This terrace is alongside the southern section of Greenwich Park Street:

Greenwich Park Street

Park Vista runs along the northern edge of the park. There are no houses alongside the park, and houses line the northern side of the street, and as the street name suggests they have a wonderful view across into Greenwich Park.

The buildings are far from uniform, and show a wide range of styles and dates.

This is the Grade II listed Manor House, which the listing records as being early to mid 18th century:

Manor House Greenwich

The whole house is wonderful, however the roof has a unique feature, which the listing describes as “Hipped, tiled roof broken in centre to hold renewed weatherboarded gazebo with pyramidal, tiled roof.”

The gazebo is ideally placed for providing a view across the park, and would be a brilliant place for a summer evening with a beer.

In contrast is Park Place, dating from 1791:

Park Place Greenwich

To the west of Park Place is another Greenwich pub – the Plume of Feathers:

Plume of Feathers, Greenwich

The pub’s website claims that it is the oldest pub in Greenwich and dates from 1691.

There is a small cluster of buildings in Samuel Travers map of Greenwich from 1695 in what seems to be the right place for the pub, so this could well be true. It is a really good pub, and well worth a visit.

Just past the pub, Park Vista curves slightly to the north, allowing houses to have been built between the street and park. A strange mix of styles, ages and later additions:

Greenwich Meridian

But one of these houses has a rather unique feature. There is a small square sign on the wall to the left of the lamp post in the above photo.

The sign refers to the Greenwich Meridian, and there is also a metal strip in the pavement:

Greenwich Meridian

Which continues with studs across the road:

Greenwich meridian

So you do not have to join the queue for a photo of a foot in each hemisphere at the Royal Observatory, just head to Park Vista where you can take as much time as you want for photos.

The building at the western end of this cluster of houses is the Grade II listed St. Alfege’s Vicarage:

St Alfege Vicarage

The listing starts the description of the building with “Rambling building of various dates”, although most of the building seems to date from around 1800, however at the very end of the listing there is the following “The old parts of this building formed part of Henry VIII’s palace of Placentia”, which is intriguing and would dates parts of the building back to the 16th century.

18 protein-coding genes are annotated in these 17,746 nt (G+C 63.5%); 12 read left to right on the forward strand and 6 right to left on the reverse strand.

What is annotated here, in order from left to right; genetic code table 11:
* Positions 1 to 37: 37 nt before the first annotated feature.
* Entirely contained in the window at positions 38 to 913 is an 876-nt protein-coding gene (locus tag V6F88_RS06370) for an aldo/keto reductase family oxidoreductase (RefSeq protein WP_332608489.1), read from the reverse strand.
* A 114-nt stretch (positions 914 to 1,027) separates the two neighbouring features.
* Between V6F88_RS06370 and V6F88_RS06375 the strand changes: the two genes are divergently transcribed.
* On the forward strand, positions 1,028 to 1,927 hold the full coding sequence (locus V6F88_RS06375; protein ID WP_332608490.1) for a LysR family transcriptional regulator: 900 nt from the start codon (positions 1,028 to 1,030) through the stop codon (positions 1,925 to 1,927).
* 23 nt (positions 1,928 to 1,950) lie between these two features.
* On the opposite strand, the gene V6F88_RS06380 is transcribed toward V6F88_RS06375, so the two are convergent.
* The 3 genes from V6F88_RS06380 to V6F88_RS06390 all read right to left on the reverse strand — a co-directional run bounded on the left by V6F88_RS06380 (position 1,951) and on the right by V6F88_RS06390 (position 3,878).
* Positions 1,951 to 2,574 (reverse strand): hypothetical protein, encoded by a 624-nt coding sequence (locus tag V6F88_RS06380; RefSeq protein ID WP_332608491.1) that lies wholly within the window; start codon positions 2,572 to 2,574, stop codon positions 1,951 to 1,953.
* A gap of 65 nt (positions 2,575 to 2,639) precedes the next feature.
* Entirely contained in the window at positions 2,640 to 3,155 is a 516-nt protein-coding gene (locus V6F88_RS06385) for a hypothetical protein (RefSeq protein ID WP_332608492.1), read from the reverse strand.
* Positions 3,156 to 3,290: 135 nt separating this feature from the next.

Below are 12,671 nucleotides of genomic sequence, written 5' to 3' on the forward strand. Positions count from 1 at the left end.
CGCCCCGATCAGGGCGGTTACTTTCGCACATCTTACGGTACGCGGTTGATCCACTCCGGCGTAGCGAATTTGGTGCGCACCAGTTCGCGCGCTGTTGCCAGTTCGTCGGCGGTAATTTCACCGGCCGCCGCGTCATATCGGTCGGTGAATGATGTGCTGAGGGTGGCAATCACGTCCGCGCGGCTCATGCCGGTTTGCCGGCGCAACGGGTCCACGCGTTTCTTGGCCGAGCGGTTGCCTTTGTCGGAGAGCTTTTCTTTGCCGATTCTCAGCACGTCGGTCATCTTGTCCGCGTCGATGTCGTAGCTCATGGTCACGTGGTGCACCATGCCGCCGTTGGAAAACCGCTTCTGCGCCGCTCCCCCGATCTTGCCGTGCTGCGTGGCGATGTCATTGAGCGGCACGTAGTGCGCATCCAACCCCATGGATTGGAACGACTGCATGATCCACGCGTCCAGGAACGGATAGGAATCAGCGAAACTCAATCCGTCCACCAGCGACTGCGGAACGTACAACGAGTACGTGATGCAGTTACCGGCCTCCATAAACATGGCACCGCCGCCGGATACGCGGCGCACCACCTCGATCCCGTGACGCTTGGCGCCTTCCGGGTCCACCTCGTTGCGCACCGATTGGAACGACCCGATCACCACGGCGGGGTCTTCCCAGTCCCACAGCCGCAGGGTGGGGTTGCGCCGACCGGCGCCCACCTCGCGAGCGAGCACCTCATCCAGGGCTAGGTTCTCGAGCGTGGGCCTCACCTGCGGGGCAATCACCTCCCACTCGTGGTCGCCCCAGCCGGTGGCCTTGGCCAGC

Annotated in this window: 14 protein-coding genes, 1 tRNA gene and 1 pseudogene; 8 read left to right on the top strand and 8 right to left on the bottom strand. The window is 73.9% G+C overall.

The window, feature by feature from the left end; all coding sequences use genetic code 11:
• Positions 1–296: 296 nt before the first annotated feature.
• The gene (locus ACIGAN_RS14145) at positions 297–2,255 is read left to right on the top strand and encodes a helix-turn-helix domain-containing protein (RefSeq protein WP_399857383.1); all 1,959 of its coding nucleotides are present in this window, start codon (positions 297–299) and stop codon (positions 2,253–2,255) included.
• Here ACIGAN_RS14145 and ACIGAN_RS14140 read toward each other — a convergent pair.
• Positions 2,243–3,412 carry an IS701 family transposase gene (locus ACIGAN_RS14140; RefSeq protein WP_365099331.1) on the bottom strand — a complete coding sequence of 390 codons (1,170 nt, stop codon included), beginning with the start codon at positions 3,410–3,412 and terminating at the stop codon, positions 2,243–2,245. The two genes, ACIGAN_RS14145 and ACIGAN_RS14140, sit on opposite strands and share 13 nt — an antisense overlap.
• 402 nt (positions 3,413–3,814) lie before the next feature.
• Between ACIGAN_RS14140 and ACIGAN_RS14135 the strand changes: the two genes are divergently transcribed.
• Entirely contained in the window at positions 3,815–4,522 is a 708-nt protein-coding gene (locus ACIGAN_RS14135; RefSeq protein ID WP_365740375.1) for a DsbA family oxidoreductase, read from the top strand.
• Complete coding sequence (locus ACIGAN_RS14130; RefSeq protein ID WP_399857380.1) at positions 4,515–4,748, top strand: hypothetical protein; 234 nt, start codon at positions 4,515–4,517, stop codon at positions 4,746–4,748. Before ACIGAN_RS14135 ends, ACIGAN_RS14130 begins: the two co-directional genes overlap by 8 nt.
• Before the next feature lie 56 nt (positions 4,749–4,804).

From here it was a short walk to the open space in front of the Queen’s House and the National Maritime Museum:

Greenwich Market

And just to show how everything has had some form of building work over the years, the large grassed area hides the cut and cover railway that runs underneath (part one of these Greenwich posts showed a view of the railway), as it runs between Greenwich and Maze Hill.

And from here there was only one place to go. It was a lovely sunny March day, so I headed back to the Cutty Sark pub, one of my favourite places to watch the river:

Cutty Sark Pub

In these two posts, I have covered area 82 from the Architects’ journal map and list of places identified as worthy of preservation, and at risk of possible development as the east of London (north and south of the river) was expected to radically change in the following decades after the closure of the docks, and the loss of the industry and businesses associated with the docks and trade on the river.

From memory, there was never any significant risk to Greenwich, but the 1972 article has served as a reminder that Greenwich really is a wonderful part of the wider London.

Wander away from the park and there is plenty to be explored.

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New Deal For East London – Greenwich

Back in 2017, I started a series of blog posts about an article in the Architects’ Journal on the 19th of January 1972. This issue had a lengthy, special feature titled “New Deal For East London”. The feature reported on the challenges facing the whole area to the east of London, which by the 1970s had been in continuous decline since the end of the last war, along with the future impact of some of the very early plans for major developments across the whole area to the east of London.

The article identifies a range of these challenges and developments, including:

  • The impact on the London Docks of the large cargo ships now coming into service
  • The lack of any strategic planning for the area and the speculative building work taking place, mainly along the edge of the Thames
  • The location of a possible Thames Barrage
  • The impact of the proposed new London airport off the coast of Essex at Foulness
  • The need to maintain a mixed community and not to destroy the established communities across the area
Greenwich Park New Deal for London

A key focus of the article is a concern that should there be comprehensive development of the area in the coming years, then a range of pre-1800 buildings should be preserved. The article included a map that identified 85 locations where there are either individual or groups of buildings that should be preserved. The area includes parts of south London, although still to the east of the central city area, therefore considered as being east London.